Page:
A picture for the book Democracy in America

Democracy in America


In what has become a classic reference for studying political science, Alexis de Tocqueville's Democracy in America is about why republican representative democracy works in the United States and fails in so many other places, and how to apply this knowledge to the failing democracy in France. He had a unique perspective as a French diplomat and historian who spent years visiting and talking with people from every state in the United States and studying its governance. He argues that the social and economic conditions have become more equal during the last seven hundred years, resulting in widespread trade, commerce, and the move toward eliminating indentureship (though the 13th amendment freeing African-Americans was not ratified until 1865).

Tocqueville never took democracy for granted as inevitable. He discussed its possible threats and the risk of developing "a tyranny of the majority." Some contemporary pundits and government reform advocates would argue that threat remains quite real today. Democracy in America remains a vital piece of American history and literature. It continues to be studied in high school grades 9-10. It was published as two volumes, five years apart (1835 and 1840). We offer the first here. The edition we chose was translated by Henry Reeve. Third-party introductions and analyses have been eliminated so readers can draw their own conclusions from Tocqueville's words.


Introduction

Chapter I - Exterior Form of North America

Chapter II - Origin of the Anglo-Americans, Part I

Chapter II - Origin of the Anglo-Americans, Part II

Chapter III - Social Conditions of the Anglo-Americans

Chapter IV - The Principle Of The Sovereignty Of The People In America

Chapter V - Necessity Of Examining The Condition Of The States—Part I

Chapter V - Necessity Of Examining The Condition Of The States—Part II

Chapter V - Necessity of Examining The Condition of The States--Part III

Chapter VI - Judicial Power in the United States

Chapter VII - Political Jurisdiction in the United States

Chapter VIII - The Federal Constitution--Part I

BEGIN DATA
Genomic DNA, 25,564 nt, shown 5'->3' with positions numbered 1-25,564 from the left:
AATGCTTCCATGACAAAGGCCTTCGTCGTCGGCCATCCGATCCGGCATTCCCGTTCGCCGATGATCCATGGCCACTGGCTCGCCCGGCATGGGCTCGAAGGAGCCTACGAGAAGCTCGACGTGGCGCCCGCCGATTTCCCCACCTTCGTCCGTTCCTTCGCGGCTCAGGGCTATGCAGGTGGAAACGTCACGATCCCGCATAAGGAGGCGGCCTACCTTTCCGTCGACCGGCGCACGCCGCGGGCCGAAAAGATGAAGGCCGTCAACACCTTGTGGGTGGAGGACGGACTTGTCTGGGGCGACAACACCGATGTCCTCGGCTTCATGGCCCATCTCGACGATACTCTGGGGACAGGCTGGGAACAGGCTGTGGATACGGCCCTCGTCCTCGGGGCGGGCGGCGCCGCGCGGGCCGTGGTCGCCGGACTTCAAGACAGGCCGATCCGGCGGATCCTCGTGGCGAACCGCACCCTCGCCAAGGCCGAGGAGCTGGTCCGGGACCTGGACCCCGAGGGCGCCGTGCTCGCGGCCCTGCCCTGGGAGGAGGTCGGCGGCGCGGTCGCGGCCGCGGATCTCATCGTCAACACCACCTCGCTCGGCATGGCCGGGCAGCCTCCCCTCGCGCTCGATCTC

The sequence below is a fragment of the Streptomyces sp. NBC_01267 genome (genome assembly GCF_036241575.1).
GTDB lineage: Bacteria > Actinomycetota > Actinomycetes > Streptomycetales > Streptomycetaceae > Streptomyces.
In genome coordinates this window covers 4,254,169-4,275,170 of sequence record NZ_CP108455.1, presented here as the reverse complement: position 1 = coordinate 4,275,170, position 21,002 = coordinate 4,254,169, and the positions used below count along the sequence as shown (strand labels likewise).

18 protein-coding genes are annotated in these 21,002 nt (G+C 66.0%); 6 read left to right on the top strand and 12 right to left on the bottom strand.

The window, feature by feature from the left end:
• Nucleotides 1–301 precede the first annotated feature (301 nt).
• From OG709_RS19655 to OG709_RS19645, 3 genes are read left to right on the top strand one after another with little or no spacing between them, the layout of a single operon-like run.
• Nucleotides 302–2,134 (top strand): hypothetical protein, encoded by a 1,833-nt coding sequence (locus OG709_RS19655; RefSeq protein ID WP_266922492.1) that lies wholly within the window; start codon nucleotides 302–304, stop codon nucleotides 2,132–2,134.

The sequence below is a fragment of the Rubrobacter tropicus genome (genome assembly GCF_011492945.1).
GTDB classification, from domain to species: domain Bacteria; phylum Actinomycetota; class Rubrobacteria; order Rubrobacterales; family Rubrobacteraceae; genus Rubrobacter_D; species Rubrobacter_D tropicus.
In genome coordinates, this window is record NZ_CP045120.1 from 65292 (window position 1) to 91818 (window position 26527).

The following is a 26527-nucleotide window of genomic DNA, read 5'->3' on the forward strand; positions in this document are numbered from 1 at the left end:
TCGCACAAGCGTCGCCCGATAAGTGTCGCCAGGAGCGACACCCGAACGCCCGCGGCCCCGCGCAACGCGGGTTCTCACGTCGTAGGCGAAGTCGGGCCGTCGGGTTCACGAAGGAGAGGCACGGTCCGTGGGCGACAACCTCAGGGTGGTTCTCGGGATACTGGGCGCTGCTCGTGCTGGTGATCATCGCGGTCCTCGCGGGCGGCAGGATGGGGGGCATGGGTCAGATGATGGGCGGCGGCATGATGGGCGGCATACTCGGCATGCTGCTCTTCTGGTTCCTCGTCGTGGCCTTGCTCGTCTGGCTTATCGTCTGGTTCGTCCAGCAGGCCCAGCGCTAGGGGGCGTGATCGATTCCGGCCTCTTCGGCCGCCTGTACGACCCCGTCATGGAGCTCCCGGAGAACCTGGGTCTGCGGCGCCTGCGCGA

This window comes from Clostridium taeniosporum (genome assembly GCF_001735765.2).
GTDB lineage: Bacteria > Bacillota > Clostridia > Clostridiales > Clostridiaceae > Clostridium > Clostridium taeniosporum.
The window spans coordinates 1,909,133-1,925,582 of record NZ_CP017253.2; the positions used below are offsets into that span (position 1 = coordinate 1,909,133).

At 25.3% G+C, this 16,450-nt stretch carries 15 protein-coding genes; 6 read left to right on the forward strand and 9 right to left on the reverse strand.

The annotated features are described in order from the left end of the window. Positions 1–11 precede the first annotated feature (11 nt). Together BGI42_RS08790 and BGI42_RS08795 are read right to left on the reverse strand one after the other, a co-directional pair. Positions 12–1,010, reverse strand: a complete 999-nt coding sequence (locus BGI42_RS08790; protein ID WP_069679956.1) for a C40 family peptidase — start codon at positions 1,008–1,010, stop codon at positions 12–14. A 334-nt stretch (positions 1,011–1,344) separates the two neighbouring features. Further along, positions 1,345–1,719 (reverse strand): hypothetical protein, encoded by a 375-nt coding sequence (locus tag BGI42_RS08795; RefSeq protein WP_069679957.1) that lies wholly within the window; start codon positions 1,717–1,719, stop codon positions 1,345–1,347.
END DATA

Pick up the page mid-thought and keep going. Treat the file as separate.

Chapter VIII - The Federal Constitution--Part II

Chapter VIII - The Federal Constitution--Part III

Chapter VIII - The Federal Constitution--Part IV

Chapter VIII - The Federal Constitution--Part V

Chapter XI - Why the People May Strictly Be Said to Govern in the United

Chapter X - Parties of the United States

Chapter XI - Liberty of the Press in the United States

Chapter XII - Political Associations in the United States

Chapter XIII - Government of the Democracy in America--Part I

Chapter XIII - Government of the Democracy in America--Part II

Chapter XIII - Government of the Democracy in America--Part III

Chapter XIV - Advantages American Society Derive from Democracy--Part I

Chapter XIV - Advantages American Society Derive from Democracy--Part II

Chapter XV - Unlimited Power of Majority, and Its Consequences--Part I

Chapter XV - Unlimited Power of Majority, and Its Consequences--Part II

Chapter XVI - Causes Mitigating Tyranny in the United States--Part I

Chapter XVI - Causes Mitigating Tyranny in the Unites States--Part II

Chapter XVII - Principle Causes Maintaining the Democratic Republic--Part I

Chapter XVII - Principle Causes Maintaining the Democratic Republic--Part II

Chapter XVII - Principle Causes Maintaining the Democratic Republic--Part III

Chapter XVII - Principle Causes Maintaining the Democratic Republic--Part IV

Chapter XVIII - Future Condition of Three Races in the Unites States--Part I

Chapter XVIII - Future Condition of Three Races in the United States--Part II

Chapter XVIII - Future Condition of Three Races in the Unites States--Part III

Chapter XVIII - Future Condition of Three Races in the Unites States--Part IV

Chapter XVIII - Future Condition of Three Races in the United States--Part V

Chapter XVIII - Future Condition of Three Races in the United States--Part VI

Chapter XVIII - Future Condition of Three Races in the United States--Part VII

Chapter XVIII - Future Condition of Three Races in the United States--Part VIII

Chapter XVIII - Future Condition of Three Races in the United States--Part IX

Chapter XVIII - Future Condition of Three Races in the United States--Part X

Conclusion

Return to the Alexis de Tocqueville library.